allows users to create a logical replication subscription. Additionally,
starting with this release, logical replication subscribers execute transactions
on a table as the table owner, not the superuser.

PostgreSQL 16 now lets you use regular expressions in the pg_hba.conf
and pg_ident.conf
files for matching user and databases names. Additionally, PostgreSQL 16 adds
the ability to include other files in both pg_hba.conf and pg_ident.conf.
PostgreSQL 16 also adds support for the SQL standard SYSTEM_USER
keyword, which returns the username and authentication method used to establish
a session.

PostgreSQL 16 also adds support for Kerberos credential delegation, which allows
extensions such as postgres_fdw and dblink to use the authenticated
credentials to connect to other services. This release also adds several new
security-oriented connection parameters for clients. This includes require_auth,
where a client can specify which authentication methods it is willing to accept
from the server. You can now set sslrootcert to system to instruct
PostgreSQL to use the trusted certificate authority (CA) store provided by the
client’s operating system.

Monitoring and Management

PostgreSQL 16 adds several new monitoring features, including the new
pg_stat_io
view that provides information on I/O statistics. This release also provides a
timestamp for the last time that a table or index was scanned.
There are also improvements to the normalization algorithm used for
pg_stat_activity.

This release includes improvements to the page freezing strategy, which helps
the performance of vacuuming and other maintenance operations. PostgreSQL 16
also improves general support for text collations, which provide rules for how
text is sorted. PostgreSQL 16 sets ICU to be the default collation provider, and
also adds support for the predefined unicode and ucs_basic collations.

PostgreSQL 16 adds additional compression options to pg_dump, including
support for both lz4 and zstd compression.

Other Notable Changes

PostgreSQL 16 removes the promote_trigger_file option to enable the promotion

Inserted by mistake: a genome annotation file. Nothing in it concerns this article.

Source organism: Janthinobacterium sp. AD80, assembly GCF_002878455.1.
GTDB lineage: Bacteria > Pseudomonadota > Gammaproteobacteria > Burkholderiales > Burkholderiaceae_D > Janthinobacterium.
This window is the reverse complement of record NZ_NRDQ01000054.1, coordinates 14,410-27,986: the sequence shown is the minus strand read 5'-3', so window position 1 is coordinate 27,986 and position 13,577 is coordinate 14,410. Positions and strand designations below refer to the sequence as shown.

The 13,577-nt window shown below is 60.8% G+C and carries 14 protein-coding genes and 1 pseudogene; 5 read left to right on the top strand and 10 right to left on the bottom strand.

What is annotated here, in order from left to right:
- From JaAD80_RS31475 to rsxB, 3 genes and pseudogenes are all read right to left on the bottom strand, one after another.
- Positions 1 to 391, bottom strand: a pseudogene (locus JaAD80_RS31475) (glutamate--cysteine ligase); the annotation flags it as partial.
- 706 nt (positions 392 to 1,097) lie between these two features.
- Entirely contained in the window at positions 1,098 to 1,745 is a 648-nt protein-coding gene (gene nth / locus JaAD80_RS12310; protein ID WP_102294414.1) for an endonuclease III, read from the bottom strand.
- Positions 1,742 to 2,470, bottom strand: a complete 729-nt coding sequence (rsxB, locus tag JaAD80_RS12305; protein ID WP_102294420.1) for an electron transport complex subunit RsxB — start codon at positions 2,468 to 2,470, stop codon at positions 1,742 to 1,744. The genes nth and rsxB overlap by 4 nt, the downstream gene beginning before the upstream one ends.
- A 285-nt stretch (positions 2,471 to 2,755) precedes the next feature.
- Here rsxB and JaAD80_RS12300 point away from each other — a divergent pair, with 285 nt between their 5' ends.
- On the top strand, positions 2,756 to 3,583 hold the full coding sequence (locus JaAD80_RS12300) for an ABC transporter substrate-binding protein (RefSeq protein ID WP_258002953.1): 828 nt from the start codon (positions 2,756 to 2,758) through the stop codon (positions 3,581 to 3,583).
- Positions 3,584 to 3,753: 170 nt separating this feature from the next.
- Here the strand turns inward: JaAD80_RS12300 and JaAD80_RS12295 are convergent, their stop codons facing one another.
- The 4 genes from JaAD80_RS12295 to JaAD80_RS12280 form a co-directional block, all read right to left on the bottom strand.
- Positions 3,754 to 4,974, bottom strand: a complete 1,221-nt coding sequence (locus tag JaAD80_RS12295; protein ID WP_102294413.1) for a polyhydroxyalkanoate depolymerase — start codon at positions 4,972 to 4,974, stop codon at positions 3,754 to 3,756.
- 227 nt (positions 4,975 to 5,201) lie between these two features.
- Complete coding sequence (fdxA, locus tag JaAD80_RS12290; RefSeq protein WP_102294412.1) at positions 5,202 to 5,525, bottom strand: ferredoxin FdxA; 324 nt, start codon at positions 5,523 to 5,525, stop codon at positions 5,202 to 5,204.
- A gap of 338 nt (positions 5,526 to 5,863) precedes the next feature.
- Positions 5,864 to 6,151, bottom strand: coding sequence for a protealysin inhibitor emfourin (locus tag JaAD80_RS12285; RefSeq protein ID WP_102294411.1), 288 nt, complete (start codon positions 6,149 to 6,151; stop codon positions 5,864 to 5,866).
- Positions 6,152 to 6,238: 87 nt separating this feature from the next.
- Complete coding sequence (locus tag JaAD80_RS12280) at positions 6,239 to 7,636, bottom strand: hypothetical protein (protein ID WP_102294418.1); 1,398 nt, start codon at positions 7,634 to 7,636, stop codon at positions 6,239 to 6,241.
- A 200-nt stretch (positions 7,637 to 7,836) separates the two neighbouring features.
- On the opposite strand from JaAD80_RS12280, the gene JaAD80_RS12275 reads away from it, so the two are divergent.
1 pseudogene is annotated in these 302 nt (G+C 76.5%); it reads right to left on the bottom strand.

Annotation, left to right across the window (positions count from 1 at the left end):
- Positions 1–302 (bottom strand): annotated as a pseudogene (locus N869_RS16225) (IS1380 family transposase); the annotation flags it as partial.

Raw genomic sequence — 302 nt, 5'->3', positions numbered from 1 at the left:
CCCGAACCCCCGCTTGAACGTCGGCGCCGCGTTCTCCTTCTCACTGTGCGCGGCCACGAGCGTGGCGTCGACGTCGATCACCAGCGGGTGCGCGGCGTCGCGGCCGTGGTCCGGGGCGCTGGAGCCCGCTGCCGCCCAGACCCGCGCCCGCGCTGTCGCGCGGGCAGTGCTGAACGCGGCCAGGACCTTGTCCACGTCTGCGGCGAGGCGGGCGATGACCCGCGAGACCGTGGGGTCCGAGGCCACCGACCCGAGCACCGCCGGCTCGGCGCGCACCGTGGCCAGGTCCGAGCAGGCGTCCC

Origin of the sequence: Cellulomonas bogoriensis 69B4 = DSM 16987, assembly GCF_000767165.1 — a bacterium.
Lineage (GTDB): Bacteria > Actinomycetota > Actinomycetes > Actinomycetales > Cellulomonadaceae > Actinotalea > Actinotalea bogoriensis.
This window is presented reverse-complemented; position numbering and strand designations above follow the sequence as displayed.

of a standby. Users should use the pg_ctl promote command or pg_promote()
function to promote a standby.

PostgreSQL 16 introduced the Meson build system, which will ultimately replace
Autoconf. This release also adds foundational support for developmental features
that will be improved upon in future releases. This includes a developer flag to
enable DirectIO and the ability to use logical replication to bidirectionally
replicate between two tables when origin=none is specified in the subscriber.

For Windows installations, PostgreSQL 16 now supports a minimum version of
Windows 10.

Additional Features

Many other new features and improvements have been added to PostgreSQL 16. Many
of these may also be helpful for your use cases. Please see the
release notes for a
complete list of new and changed features:

https://www.postgresql.org/docs/16/release-16.html

Testing for Bugs & Compatibility

The stability of each PostgreSQL release greatly depends on you, the community,
to test the upcoming version with your workloads and testing tools in order to
find bugs and regressions before the general availability of PostgreSQL 16. As
this is a Beta, minor changes to database behaviors, feature details, and APIs
are still possible. Your feedback and testing will help determine the final
tweaks on the new features, so please test in the near future. The quality of
user testing helps determine when we can make a final release.

A list of open issues
is publicly available in the PostgreSQL wiki. You can
report bugs using this form on
the PostgreSQL website:

https://www.postgresql.org/account/submitbug/

Beta Schedule

This is the first beta release of version 16. The PostgreSQL Project will
release additional betas as required for testing, followed by one or more
release candidates, until the final release in late 2023. For further
information please see the Beta Testing
page.

Links